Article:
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Don't do it, Pat

National | Helping seal four decades of liberal dominance on the federal judiciary is not the legacy you want. Is it?

Issue: "Fleeing Hurricane Floyd," Sept. 25, 1999

Dear Pat Buchanan: You and I have been friends for some time. You are a model of conviction and personal integrity. So far as I know, you have never allowed a focus group or opinion poll to help you form your convictions. You are now flirting with the Reform Party, whose chief contribution to American political history is that it kept a Republican from winning the White House the last two election cycles and elected a man for whom a minority of Americans voted. This man, Bill Clinton, has named two liberal justices to the Supreme Court and contemptuously treated the highest office Americans can bestow on a fellow countryman. You are absolutely correct when you say, as you did on Meet the Press recently, that the Republican Party "at the national level has become a Xerox copy basically of the Democratic Party.... I think what we have is a one-party system in Washington that is masquerading as a two-party system, and I think what we need is a real opposition party." And you make a point worthy of consideration when you write in your new book, A Republic, Not an Empire: "I sought to persuade my party that the course on which America had embarked was replicating, with alarming exactitude, the course that brought the British Empire to ruin.... What was most frustrating was to discover in my own party a reflexive hostility to any dissent on foreign policy." The Republican Party needs the debate you bring to it, Pat. Flee and it won't happen. My concern is that you will surely go the way of Ross Perot, should you decide to run as the Reform Party's presidential candidate. Time magazine carries a Frank Luntz poll this week that indicates you will get about 6 percent of the vote, not enough to win but possibly enough to keep the Republican nominee from winning and handing the election to the Democratic nominee. A Democratic president will name enough justices to the Supreme Court to guarantee liberal political and social dominance in this country for another four decades. Would you like that to be your legacy? I think you love your country too much to contribute to that nightmare. Here's a suggestion. Stay in the Republican Party for one more election. If your party holds its congressional majority while winning the White House, you can and should expect it to make good on its promises of significantly lowering taxes, substantially reducing the size and reach of government, offering school choice, seriously addressing the social issues, and articulating a foreign policy that considers American interests first. If the GOP fails to follow through when it has government under its political control, then you should make for the door, and I will be among those cheering you on. I agree with you that America is over-extended around the world, fighting and paying for other people's battles while ignoring jobs lost when corporations take them overseas. But not enough Americans are where you are on this. Going the third-party route will mean you won't persuade sufficient numbers to come with you in next year's election, but you will take enough votes away from the Republican nominee to possibly thwart his election chances. Do you think any Republican president would be worse than Al Gore or Bill Bradley? Gov. George W. Bush says he believes he'll take most of the conservatives with him, but he could be underestimating your threat and the growing fed-upness of the Republican letdown in Congress. Pat, if you go third party and follow the debacle of Ross Perot's two candidacies, you will marginalize yourself into insignificance, as Sen. Bob Smith of New Hampshire has done with his withdrawal into independent status. Stay in the party and perhaps you can bring it home to the beliefs of Ronald Reagan. Leave it and you create a vacuum that few others can fill. C'mon, Pat. One more time, not just for the Gipper, but for the republic.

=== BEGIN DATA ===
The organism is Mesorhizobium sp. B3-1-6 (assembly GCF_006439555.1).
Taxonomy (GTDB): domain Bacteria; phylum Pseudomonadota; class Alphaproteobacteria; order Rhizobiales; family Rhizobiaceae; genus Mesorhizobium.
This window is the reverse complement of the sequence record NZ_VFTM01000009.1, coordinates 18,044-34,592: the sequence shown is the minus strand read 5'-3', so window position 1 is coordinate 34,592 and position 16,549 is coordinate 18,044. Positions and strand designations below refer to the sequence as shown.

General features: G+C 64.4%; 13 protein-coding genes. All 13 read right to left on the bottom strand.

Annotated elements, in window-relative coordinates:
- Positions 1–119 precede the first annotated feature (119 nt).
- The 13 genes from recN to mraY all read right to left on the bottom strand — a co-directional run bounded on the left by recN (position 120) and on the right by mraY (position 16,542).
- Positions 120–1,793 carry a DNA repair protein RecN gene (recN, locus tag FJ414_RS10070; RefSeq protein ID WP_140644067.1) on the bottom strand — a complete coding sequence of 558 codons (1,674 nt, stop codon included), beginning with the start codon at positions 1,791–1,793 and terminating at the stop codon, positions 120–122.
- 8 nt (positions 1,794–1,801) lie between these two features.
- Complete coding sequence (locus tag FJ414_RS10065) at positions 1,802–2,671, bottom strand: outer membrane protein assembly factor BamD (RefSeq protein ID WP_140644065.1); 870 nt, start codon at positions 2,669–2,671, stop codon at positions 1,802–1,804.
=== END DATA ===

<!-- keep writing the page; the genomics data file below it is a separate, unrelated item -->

-© 1999, Los Angeles Times Syndicate

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Cal Thomas
Cal Thomas

Cal, whose syndicated column appears on WORLD's website and in more than 500 newspapers, is a frequent contributor to WORLD's radio news magazine The World and Everything in It. Follow Cal on Twitter @CalThomas.

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